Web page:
Goatriders of the Apocalypse

How to build a winner

I just spent about half an hour writing a thoughtful piece on different strategies for building a winning team.  Then, when I went to save it for publishing, it mysteriously vanished.  Damned gremlins.

Anyway, I don't have time to rewrite it right now, but I will try to publish it tonight when I have a chance.  Instead, I'll just open the topic to everybody ... in your opinion, what's the best method for building a winning team?  The Yankee Method?  The Rays Method?  The Cubs Method? 

Discuss, and don't assume your perception of those methods are universal ... if you pick one, please define it too.

Good Question

I think it would be difficult to choose just one method for any team since every team has its own unique situation; concerning location, revenues, and current rosters. Any fool could operate the Yankee's system, but only they can afford it, so theirs' would be useless to the cubs. The Rays also are a product of their environment, where unless the cubs intend to have a fire-sale and become the worst team in baseball for 6-8 years their method doesn't really apply to where the cubs are at right now either. The Red Sox probably represent the closest comparison to the cubs in terms of current situation, where the cubs could likely benefit by looking more closely at how the sox system operates.

For me, any system's success depends on consistency, and the cub's drafting and player development system has zero consistency. Most of the players tabbed for success coming out of the farm system never pan out, and then other players the organization continually overlooks come out of nowhere and produce - where both situations happen far too often. So an organizational change has to take place, both in philosophy and practice. For the past ten plus years the cub's organization has stockpiled 6 foot 6 hard throwing right handed pitchers, while in that time 3 have risen through the system and only one remains with the team. The team has lacked true lefty-righty balance with the pitching staff and batting order for just as long or longer as well. And any team that can go a decade without producing a single game-changing position player has to consider fine-tuning their process at some point. The fact that these problems exist is an issue, but the fact that they persist is the true problem.

The cubs simply lack a system that they, themselves, believe in. I believe if the team developed a stronger international scouting reach along with changing how they evaluate players within the system, then the team could ultimately be more successful. But these problems in tandem with no real ownership group have all been too much to overcome at once.

So for me, I think the cubs need to develop their own system, that they believe in, and build it from the ground up. After the team does that, then they can begin to look around at what other teams are doing and cherry-pick the best ideas that the others use. Surely the team could benefit from valuing prospects on the level that the Rays do or spending money the way the Yankees/Red Sox do, but if they don't have their own system established to add these new ideas to then making those changes won't have much effect. A team can always find new horses to hitch to the carriage, but if the carriage is already broken then it doesn't really matter which horses you have pulling it.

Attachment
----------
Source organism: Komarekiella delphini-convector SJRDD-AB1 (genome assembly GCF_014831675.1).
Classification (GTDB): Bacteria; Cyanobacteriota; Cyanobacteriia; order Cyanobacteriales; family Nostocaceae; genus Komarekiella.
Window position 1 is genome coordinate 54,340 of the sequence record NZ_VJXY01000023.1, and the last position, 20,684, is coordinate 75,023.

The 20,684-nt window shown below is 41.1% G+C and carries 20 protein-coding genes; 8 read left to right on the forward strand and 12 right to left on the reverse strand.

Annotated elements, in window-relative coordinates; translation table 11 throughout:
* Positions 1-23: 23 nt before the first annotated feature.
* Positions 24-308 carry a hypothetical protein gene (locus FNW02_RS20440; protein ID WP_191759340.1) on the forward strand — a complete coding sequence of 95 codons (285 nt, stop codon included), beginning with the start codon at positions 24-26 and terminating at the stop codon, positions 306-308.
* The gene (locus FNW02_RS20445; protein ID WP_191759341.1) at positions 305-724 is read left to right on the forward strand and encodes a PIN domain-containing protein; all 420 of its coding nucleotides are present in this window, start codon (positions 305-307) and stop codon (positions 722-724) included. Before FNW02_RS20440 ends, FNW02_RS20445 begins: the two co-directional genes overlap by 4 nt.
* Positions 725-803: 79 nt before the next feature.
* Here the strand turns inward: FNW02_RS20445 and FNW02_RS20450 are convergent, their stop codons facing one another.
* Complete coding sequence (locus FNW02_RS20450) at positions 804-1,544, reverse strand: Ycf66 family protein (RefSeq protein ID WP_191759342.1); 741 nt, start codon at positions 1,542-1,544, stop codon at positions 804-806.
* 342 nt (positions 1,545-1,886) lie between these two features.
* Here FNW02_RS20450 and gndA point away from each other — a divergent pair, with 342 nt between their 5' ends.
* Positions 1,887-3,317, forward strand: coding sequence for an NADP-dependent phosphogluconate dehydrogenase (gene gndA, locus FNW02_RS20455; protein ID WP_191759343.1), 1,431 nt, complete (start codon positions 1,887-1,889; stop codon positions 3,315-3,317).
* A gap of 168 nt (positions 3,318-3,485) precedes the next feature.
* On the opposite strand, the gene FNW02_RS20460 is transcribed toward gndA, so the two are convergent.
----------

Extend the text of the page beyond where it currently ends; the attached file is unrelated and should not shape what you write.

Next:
our decent track

our decent track record with mid-level prospects makes me not so sad to see the cubs trade for quantity instead of quality. it comes down to a simple point. do you put all of your eggs in one basket, or do you spread those eggs out.

I hope that in the future the cubs can have a better record with higher profile players, but on the same note i am not sold on sinking huge signing bonuses into young players that may bust. I like the draft this season. Andrew Cashner could become a very effective major league pitcher, and ryan flaherty could so the same in the infield. Neither of these were bank breakers but both have upside.

I guess my answer to the question would be to keep the system the cubs have; a mixture of player development and trades/free agent signings. However, i would like to see them increase their play in the foreign markets like Venezuela and the Dominican, all while increasing their scouting of draft eligible amateurs.

It's obvious.

Sign Kevin Millar. He's a WINNER!


Whatever you want to call the Yankee method, I'll take it. I think it's having the most money and winning the most championships. I'm a big fan of both.

red sox. brilliant in the

red sox. brilliant in the draft, great at developing talent, and willing to use top tier revenues to sign the free agents they want, no matter the cost.

It wasn't very long ago

that the Red Sox wouldn't pay their top FA's either.

A couple of things to note however when building an organization. The minor league system is designed to help the big club and that can happen a couple of different ways. The players they develop can either grow into roles on the big club or they can be traded for complimentary pieces to add to the big club.

It has frustrated me to see so few position players drafted by the Cubs develop in to quality MLB players on the team or when traded. Still I think Hendry's plan has been to draft pithcers when in doubt, based on the assumption that their future value will always be in greater demand.

If the Cubs were a small market team, they would most certainly need to change the way they identify talent in the draft and may very well need to replace some in charge of development. But as of now, their plan seems to be working as they have a pretty good record on drafting good pitching talent.

What should not be overlooked however is the owners willingness to continue spending and that is my biggest concern, down economy or not.

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